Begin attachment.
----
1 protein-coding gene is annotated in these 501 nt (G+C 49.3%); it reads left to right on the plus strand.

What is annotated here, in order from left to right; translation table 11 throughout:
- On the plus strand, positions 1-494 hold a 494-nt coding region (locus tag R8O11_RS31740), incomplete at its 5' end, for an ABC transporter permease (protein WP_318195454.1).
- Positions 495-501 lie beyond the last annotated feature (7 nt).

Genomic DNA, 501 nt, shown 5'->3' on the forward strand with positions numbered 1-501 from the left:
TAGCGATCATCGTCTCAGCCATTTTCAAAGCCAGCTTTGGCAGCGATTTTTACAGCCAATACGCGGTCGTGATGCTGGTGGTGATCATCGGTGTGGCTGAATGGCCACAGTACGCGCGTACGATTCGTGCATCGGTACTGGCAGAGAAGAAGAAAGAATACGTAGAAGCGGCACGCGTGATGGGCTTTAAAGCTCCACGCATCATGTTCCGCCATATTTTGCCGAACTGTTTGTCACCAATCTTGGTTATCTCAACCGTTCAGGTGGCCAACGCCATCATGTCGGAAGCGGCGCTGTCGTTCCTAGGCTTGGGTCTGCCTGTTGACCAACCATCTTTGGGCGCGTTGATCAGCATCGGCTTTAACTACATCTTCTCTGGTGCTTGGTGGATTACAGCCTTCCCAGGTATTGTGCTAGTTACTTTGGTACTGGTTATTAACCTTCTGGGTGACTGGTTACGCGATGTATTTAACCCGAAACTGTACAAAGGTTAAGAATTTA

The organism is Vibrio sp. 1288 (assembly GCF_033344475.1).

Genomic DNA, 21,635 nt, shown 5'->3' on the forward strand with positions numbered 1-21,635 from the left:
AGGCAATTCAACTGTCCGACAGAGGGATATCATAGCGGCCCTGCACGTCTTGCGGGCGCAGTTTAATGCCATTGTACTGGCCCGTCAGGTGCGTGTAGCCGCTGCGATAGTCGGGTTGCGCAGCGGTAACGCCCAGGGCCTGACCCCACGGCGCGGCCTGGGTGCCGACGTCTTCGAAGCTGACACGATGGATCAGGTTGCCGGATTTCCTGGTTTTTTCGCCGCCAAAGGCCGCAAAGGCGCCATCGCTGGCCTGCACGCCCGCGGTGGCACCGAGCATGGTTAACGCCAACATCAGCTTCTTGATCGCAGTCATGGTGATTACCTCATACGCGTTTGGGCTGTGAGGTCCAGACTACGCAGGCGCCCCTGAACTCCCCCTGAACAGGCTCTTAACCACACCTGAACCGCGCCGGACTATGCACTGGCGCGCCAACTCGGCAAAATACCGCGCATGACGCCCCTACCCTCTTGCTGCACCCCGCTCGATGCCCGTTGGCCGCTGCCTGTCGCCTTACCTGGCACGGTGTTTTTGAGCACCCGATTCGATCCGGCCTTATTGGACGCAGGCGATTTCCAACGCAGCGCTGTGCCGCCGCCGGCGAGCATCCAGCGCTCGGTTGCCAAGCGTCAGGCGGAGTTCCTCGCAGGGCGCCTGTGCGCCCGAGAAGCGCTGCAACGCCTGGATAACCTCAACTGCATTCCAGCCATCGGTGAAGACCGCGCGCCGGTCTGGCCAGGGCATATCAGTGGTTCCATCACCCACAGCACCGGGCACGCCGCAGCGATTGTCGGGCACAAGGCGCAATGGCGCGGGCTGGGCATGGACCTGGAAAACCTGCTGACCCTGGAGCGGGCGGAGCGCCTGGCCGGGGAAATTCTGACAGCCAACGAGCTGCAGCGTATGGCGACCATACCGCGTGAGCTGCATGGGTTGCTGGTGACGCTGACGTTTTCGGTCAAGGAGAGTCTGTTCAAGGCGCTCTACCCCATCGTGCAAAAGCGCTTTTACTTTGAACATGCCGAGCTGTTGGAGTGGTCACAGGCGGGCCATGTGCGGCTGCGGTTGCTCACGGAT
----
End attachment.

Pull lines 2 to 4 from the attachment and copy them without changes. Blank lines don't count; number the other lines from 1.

What is annotated here, in order from left to right; translation table 11 throughout:
- On the plus strand, positions 1-494 hold a 494-nt coding region (locus tag R8O11_RS31740), incomplete at its 5' end, for an ABC transporter permease (protein WP_318195454.1).
- Positions 495-501 lie beyond the last annotated feature (7 nt).